The family is suing the department, but Home Affairs has asked their lawyers for more time to respond.
“The department is treating this matter with the adequate attention it deserves and as a consequence, has sent this matter for legal opinion to enable the department to make a decision in the best interest of all parties,” director of litigation Kabelo Mogotsi said in the letter.
Mogotsi added that due to this, the department had to request an extension to Monday to respond.
The Maskinis’ lawyers are not happy. “We sent letters to them in April and I don’t see how it can take so long to respond. It’s clear that they are delaying this matter,” advocate Romeo Tsusi said.
He said that the more this matter was delayed the more trauma George experienced.
It’s been months of twists and turns for George, as his family tries to make sense of how this could have happened.
First, he had his dream dashed when his teacher raised funds for him to participate in a tournament in Phuket, Thailand in November, only to discover that he didn’t qualify for a South African passport because both his parents were from the Democratic Republic of Congo.
The Deputy Minister of Home Affairs, Fatima Chohan, stepped in when hearing about George’s troubles, and handed him what was thought to be a passport.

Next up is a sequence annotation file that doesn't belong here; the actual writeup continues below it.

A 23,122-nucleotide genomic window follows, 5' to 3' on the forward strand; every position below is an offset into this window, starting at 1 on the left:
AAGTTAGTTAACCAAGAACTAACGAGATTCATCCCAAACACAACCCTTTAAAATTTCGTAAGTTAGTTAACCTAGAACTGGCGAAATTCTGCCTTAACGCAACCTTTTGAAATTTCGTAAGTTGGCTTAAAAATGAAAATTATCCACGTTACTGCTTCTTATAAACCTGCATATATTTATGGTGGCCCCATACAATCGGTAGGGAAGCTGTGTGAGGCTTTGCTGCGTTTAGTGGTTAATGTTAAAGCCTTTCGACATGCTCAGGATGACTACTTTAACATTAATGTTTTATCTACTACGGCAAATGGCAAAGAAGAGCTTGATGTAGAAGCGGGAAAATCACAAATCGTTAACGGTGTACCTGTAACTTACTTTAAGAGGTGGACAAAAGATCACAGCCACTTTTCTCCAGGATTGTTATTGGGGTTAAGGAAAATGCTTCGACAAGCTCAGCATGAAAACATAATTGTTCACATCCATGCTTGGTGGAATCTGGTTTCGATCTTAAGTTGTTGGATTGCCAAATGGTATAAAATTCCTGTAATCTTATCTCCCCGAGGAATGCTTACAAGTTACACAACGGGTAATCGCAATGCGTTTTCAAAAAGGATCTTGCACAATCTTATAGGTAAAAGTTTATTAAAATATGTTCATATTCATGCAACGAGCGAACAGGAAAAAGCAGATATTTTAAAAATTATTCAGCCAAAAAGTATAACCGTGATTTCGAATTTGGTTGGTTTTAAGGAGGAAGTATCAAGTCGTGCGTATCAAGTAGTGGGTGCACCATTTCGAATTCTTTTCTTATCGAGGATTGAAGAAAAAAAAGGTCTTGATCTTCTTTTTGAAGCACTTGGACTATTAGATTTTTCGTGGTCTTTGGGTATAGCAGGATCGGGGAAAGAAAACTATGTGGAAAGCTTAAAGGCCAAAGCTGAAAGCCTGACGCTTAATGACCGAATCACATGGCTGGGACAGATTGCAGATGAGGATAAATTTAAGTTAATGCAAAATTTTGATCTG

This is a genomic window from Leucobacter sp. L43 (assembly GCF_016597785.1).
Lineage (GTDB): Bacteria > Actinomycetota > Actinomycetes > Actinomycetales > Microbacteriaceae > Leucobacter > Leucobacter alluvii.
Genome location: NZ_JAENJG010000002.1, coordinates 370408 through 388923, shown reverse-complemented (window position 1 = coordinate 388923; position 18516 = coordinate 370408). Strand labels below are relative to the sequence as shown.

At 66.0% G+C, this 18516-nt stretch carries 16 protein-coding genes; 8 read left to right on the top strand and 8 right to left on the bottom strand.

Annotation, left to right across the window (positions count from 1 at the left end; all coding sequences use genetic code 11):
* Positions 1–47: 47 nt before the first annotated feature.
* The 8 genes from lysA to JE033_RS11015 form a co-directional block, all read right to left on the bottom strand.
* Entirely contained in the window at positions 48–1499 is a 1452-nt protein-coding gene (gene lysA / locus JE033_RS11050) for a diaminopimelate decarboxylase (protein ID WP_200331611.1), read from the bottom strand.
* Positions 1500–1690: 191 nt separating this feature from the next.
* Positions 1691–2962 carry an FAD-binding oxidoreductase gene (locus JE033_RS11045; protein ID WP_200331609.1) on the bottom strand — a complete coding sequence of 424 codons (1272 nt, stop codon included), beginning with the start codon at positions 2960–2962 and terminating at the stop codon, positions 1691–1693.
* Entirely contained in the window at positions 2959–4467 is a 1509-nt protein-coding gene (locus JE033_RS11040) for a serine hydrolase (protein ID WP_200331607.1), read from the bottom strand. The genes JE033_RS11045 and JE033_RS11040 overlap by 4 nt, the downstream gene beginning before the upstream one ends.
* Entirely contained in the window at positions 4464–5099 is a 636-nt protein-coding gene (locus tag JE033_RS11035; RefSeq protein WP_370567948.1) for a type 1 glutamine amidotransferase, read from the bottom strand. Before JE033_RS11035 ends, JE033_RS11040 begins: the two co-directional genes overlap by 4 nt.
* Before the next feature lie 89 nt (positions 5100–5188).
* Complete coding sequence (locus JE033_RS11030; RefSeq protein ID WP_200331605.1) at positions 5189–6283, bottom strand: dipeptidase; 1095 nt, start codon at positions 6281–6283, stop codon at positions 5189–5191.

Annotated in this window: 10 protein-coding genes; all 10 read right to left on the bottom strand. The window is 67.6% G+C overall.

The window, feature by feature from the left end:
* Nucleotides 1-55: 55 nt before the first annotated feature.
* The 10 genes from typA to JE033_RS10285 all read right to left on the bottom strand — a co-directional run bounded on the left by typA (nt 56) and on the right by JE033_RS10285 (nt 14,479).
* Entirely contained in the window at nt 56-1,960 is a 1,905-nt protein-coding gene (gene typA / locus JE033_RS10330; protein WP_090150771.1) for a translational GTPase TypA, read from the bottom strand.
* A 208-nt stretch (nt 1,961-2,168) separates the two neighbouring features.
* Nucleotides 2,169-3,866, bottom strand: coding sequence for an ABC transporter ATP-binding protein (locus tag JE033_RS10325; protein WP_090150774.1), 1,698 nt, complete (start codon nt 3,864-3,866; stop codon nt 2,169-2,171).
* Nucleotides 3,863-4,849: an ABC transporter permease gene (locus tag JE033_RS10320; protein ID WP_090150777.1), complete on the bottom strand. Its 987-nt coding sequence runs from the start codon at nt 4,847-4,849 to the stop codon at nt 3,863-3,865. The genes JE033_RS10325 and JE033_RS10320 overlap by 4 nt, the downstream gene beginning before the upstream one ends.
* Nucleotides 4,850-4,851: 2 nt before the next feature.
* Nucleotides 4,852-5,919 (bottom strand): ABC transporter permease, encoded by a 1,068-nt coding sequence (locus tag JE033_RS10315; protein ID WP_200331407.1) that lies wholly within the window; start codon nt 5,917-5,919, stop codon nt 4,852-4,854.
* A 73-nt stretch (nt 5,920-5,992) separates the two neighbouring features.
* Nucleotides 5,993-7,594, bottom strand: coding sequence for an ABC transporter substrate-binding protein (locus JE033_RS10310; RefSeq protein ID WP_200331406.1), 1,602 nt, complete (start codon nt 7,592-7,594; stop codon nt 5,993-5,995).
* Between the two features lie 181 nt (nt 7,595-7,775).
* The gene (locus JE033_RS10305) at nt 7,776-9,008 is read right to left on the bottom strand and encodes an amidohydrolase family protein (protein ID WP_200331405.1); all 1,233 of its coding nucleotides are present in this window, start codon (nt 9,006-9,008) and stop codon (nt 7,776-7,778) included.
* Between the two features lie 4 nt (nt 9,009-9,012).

But it turned out to be travel document which showed his nationality as South African, conflicting with the barcode on the travel document which identified him as from the DRC. This led to George missing the tour to Thailand.
On hearing of George’s passport woes, Rostoem Simons of Simsport Eagles offered him a spot in its team for a Dubai trip. His mother said the team, with George, were ready to leave when the unthinkable happened, once again. Maskini said a week before the Dubai trip in April, she went to the Department of Home Affairs for confirmation that the passport that was given by the deputy minister was active, to avoid further disappointment - but George’s umpteenth attempt at leaving the country was thwarted yet again.
In May, Parliament’s Home Affairs Portfolio Committee intervened and ordered the department to conduct an investigation into what went wrong.
In a report filed in court papers, a psychologist said George felt responsible for the pain that his family are undergoing. The psychologist added that he had lost trust in the world.
George’s mother, Bampende, said: “They are willing to fight for something that they know is wrong, they are really being heartless. George is a strong boy and he’s being getting a lot of support, but he is still just a child.”
The Maskinis have since filed a lawsuit claiming R461 000 in damages, and accusing the department of gross negligence.@MarvinCharles17